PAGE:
Having visited different vaping stores in Nigeria, I found that a vape-pen starter pack is sold for an average of $15 (N5,400), both online and in walk-in stores. A “mod” device of 40 or 120 watts goes for $47 (N16,920) or $121 (N43,500) respectively, while a pod device goes for $61 (N22,000). A 10 ml e-juice container is $10 (N3,600), while pod cartridges are $38 (N14,000).
For context, the “living wage” in Nigeria is $119 (N43,200) per month, according to Trading Economics.
Cigarette packs sell for $1.25 (N 450) on average—and are sold in far more locations than e-cigarettes. Given the relative costs and accessibility, it is little wonder that smoking remains far more popular than vaping.
If we are to avoid catastrophic harm to Nigeria’s fast-growing population, it is vital that we find a way to make e-cigarettes as readily and cheaply available as their combustible counterparts.
A collaborative effort by policymakers, manufacturers and public health agencies—both to lower the costs of e-cigarettes and to widely communicate their relative health benefits to smokers—would be the best way to achieve this.
Sadly, continued neglect of this vital issue by the Nigeria Ministry of Health and other public health agencies has done nothing to help poor Nigerians who are struggling to quit tobacco. Accurate training for our public health workforce on the relative benefits of vaping is sorely lacking.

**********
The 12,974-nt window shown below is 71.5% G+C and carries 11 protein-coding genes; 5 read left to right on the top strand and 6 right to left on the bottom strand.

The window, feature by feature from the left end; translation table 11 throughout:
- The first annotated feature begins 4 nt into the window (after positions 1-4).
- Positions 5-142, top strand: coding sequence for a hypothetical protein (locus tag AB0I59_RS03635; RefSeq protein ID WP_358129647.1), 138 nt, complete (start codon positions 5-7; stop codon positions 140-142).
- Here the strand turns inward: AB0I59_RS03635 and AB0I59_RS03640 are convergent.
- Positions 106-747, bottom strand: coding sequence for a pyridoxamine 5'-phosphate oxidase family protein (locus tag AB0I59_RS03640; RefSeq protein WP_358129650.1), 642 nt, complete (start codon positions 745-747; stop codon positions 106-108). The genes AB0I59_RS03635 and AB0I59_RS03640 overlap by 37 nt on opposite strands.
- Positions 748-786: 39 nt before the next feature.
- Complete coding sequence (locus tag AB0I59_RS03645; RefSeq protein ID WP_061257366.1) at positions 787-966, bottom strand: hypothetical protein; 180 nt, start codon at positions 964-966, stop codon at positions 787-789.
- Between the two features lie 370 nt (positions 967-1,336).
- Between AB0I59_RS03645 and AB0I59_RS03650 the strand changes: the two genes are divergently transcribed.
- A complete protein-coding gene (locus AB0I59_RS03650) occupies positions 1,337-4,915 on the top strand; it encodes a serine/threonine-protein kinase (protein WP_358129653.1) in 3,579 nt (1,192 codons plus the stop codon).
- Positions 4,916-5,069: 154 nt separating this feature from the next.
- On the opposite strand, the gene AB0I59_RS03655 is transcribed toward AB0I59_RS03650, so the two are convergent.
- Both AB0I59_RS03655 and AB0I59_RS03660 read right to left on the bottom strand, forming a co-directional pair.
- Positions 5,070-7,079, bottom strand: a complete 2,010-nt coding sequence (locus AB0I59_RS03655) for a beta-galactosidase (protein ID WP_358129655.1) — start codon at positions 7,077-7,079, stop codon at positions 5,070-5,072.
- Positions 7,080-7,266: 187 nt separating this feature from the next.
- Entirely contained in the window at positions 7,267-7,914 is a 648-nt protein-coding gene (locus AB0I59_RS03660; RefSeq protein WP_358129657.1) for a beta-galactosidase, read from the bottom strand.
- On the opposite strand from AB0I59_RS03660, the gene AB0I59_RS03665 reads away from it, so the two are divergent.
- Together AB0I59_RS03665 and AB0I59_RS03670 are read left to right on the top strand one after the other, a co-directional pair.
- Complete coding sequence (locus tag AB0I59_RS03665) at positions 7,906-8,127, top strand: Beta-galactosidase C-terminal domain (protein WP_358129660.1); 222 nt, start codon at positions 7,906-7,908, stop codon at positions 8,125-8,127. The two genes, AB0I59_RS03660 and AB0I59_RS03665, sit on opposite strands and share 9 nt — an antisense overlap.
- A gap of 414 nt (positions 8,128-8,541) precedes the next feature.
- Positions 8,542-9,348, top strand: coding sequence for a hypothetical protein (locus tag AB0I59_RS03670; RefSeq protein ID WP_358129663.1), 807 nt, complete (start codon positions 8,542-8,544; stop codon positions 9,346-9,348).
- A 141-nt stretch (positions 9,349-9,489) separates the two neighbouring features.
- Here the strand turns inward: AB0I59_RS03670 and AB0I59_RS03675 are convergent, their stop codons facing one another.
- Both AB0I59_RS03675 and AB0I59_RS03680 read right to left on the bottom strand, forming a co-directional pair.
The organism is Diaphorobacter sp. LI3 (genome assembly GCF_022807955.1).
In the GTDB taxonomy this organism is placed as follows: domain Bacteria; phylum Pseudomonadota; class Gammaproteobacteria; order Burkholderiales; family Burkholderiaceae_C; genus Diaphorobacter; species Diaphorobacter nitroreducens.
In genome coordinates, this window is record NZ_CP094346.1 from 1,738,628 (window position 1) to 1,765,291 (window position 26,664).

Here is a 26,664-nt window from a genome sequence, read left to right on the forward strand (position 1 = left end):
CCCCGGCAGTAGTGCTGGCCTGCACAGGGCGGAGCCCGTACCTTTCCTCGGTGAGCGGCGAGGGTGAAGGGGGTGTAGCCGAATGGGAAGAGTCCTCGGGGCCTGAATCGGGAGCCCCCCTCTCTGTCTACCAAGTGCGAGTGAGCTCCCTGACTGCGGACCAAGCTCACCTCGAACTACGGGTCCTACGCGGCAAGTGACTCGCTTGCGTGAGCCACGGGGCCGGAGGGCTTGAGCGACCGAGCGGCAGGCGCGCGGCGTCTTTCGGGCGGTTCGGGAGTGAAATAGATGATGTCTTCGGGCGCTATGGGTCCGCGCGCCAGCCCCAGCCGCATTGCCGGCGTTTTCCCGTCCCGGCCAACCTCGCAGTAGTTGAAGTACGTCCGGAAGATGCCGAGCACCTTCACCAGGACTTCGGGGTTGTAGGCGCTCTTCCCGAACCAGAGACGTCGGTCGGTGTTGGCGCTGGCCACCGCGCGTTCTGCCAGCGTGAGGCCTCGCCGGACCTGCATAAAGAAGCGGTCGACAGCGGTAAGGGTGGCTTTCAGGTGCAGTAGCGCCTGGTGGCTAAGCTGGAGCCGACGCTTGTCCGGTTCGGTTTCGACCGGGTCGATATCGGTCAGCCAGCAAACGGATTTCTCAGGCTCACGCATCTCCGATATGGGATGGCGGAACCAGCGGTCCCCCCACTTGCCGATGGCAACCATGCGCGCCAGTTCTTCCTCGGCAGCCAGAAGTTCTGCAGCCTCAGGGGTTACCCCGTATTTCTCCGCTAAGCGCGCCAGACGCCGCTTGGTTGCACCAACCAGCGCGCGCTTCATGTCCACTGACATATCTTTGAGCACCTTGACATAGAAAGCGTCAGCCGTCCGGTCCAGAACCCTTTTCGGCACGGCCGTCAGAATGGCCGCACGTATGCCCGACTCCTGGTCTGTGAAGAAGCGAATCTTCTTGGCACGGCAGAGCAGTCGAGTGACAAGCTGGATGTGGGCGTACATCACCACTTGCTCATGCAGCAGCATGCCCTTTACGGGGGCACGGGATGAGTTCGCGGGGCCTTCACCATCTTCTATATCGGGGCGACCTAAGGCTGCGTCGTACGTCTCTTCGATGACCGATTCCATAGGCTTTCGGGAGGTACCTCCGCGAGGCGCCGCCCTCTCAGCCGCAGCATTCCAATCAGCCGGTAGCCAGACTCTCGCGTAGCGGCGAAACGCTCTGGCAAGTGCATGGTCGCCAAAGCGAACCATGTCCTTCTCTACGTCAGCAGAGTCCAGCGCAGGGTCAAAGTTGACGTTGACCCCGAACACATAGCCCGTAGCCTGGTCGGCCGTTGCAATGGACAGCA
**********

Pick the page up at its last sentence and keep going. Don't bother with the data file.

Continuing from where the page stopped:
That is why our organization steps in to create direct relationships with nicotine consumers in Nigeria, increasing and sustaining awareness on tobacco harm reduction—not just for urban areas, but also for rural communities across the country with high smoking rates. We plan to increase capacity building and effective training by organizing regular forums, workshops and social events to influence smokers who are struggling to quit, helping them to switch to a safer alternative.
Photographs courtesy of @smokeboxng, a vape shop in Lagos, Nigeria.
The Influence Foundation, which operates Filter, has, like the author, received funding through a Knowledge Action Change scholarship.